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Most Recently Released DOL Opinion Letters Address Varying Average Hourly Rate and Ministerial Exception

True to its promise last year, the U.S. Department of Labor’s Wage and Hour Division (the “WHD”) continues to issue a steady stream of opinion letters designed to offer practical guidance to employers on specific wage and hour issues solicited by employers. This past week, the WHD issued two new opinion letters concerning the Fair Labor and Standards Act (“FLSA”), where one addresses an employer’s hourly pay methodology vis-à-vis the FLSA’s minimum wage requirement, and the other the ministerial exception to the FLSA. While not universally applicable, employers should consider the general principles set forth in these opinion letters, and then further research the underlying relevant regulations and the DOL’s interpretive guidance to more fully understand the basic requirements to ensure legal compliance.

Varying Average Hourly Rate:

In Opinion Letter FLSA2018-28, the WHD examined a compensation plan in which a home-health aide employer paid employee aides on an hourly basis for each of their client appointments. While the employer did not specifically pay aides for their travel time between client locations, the hourly rate they received for the client appointments was sufficiently large enough when averaged among all hours worked, including travel time, to satisfy the minimum wage requirements of the FLSA. Specifically, the employer multiplied each employee’s time with clients by his or her hourly pay rate (typically $10 per hour) and then divided the product by the employee’s total hours worked (which includes both the client time and the travel time). Employees who work over 40 hours (including travel time) in any given workweek are paid time and one-half for all time over 40 hours based on a regular rate of $10.00.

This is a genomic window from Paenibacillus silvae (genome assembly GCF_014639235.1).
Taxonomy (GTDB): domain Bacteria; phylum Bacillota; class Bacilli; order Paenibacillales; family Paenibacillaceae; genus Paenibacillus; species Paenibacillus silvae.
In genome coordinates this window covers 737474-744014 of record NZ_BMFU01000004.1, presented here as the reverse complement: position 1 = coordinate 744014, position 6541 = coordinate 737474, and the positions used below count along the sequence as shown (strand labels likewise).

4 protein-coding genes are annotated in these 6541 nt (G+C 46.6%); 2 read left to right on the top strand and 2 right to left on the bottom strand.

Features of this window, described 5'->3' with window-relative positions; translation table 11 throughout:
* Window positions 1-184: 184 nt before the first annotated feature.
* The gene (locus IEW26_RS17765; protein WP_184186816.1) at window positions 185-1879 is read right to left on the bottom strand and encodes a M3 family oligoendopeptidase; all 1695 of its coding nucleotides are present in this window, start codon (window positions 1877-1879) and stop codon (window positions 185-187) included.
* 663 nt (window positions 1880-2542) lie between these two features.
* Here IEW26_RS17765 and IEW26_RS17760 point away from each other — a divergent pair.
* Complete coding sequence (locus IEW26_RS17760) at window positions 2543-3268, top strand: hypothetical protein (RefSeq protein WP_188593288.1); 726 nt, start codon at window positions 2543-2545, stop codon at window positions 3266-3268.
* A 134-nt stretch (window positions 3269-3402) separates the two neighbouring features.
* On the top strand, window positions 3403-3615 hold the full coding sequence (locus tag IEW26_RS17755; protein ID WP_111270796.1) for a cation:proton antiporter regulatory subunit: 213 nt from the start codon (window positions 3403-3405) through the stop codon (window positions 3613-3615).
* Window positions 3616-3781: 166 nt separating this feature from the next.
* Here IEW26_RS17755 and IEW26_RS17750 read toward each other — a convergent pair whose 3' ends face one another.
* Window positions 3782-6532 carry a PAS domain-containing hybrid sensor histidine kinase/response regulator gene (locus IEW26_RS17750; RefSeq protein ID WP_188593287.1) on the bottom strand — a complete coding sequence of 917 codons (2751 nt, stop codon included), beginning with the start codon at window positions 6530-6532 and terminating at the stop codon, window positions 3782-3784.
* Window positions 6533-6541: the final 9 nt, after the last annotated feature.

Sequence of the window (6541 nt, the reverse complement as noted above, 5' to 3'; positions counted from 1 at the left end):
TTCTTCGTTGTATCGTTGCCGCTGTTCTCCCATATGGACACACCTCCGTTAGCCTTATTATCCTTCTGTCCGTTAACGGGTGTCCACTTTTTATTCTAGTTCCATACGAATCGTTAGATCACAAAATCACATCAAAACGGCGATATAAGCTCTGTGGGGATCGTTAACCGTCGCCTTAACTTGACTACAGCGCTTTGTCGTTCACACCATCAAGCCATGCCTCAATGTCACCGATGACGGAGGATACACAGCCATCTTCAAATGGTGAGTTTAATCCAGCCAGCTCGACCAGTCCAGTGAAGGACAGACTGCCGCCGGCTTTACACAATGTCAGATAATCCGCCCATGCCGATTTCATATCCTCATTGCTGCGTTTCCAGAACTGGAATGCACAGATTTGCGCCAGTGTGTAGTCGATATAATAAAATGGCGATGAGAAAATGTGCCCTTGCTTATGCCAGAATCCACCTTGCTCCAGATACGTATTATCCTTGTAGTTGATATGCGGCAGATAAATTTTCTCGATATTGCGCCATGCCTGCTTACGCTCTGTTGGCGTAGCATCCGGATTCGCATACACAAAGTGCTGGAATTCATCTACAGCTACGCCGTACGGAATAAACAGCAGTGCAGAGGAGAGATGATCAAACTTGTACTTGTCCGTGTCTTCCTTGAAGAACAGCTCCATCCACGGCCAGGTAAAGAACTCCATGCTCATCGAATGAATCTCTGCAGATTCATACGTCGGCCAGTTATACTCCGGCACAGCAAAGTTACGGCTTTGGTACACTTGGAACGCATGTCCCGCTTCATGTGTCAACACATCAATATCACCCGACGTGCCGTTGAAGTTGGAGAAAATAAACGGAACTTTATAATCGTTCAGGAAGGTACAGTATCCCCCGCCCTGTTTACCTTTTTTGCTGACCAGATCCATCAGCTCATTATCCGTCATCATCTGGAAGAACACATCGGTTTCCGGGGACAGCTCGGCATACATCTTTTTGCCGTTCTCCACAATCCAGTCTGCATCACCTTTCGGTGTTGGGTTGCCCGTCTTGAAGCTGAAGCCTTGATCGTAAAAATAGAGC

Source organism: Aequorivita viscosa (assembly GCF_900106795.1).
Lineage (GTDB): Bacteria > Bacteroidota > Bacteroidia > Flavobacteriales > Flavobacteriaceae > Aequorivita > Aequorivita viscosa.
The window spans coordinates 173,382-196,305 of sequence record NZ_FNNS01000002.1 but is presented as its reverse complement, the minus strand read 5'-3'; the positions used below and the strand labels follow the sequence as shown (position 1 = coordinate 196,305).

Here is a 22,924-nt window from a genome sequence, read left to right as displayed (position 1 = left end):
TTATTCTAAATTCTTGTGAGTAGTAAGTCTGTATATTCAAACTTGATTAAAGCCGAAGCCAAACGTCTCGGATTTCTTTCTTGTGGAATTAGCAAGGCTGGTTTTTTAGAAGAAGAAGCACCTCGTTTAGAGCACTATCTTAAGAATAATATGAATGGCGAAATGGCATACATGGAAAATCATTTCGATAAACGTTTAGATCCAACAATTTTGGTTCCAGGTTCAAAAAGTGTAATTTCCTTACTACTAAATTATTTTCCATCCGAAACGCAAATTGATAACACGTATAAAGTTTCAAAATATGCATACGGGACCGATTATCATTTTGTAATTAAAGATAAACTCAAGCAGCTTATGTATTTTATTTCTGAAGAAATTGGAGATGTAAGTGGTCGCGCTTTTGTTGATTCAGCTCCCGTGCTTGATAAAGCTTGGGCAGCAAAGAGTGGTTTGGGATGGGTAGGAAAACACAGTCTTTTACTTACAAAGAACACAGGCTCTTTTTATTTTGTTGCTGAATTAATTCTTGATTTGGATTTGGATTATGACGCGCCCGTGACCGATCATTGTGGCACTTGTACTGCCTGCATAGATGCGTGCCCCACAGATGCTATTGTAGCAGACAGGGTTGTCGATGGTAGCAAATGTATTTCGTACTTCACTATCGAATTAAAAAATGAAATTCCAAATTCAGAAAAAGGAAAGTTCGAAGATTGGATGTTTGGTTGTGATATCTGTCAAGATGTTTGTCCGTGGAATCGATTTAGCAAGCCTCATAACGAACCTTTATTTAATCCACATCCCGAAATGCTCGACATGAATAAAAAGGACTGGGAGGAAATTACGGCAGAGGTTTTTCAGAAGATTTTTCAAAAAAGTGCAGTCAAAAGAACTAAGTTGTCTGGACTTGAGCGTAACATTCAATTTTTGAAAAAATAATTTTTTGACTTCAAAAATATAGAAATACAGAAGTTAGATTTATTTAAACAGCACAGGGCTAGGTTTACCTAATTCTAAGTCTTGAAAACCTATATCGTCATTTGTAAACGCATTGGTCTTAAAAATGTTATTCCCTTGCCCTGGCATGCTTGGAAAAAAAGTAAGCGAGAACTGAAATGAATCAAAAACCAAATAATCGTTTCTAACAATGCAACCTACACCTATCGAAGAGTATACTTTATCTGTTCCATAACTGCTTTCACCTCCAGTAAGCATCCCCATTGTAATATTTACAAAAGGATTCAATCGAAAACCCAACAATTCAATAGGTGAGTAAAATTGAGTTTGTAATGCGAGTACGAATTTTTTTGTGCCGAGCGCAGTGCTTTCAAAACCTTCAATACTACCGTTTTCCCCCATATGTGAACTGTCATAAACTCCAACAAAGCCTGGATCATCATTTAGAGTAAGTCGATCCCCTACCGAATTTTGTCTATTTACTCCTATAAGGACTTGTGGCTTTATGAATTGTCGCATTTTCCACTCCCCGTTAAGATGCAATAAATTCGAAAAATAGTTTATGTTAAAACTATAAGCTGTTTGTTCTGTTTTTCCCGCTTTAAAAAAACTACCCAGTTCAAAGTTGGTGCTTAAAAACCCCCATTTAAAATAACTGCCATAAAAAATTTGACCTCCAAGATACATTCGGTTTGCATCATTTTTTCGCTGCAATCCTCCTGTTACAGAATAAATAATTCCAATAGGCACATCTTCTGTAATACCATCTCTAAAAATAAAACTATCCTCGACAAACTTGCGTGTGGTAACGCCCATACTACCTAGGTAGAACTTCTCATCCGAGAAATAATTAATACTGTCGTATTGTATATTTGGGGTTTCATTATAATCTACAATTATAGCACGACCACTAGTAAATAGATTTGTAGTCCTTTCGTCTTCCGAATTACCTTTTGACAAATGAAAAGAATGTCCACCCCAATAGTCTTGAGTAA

Based on these facts, the WHD concluded that this payment scheme complies with the FLSA’s minimum wage requirements, reaffirming the principle that an employee’s average hourly rate can vary from workweek to workweek as long as it exceeds the FLSA’s minimum wage requirements for all hours worked. On the issue of overtime pay, however, the WHD cautioned that the employer’s compensation plan may not comply with the FLSA because the employer assumed a regular rate of $10 when, in fact, certain of its employees have actual regular rates of pay greater than $10. In other words, the regular rate cannot be arbitrarily selected; it must be based on an actual “mathematical computation.”

Ministerial Exception: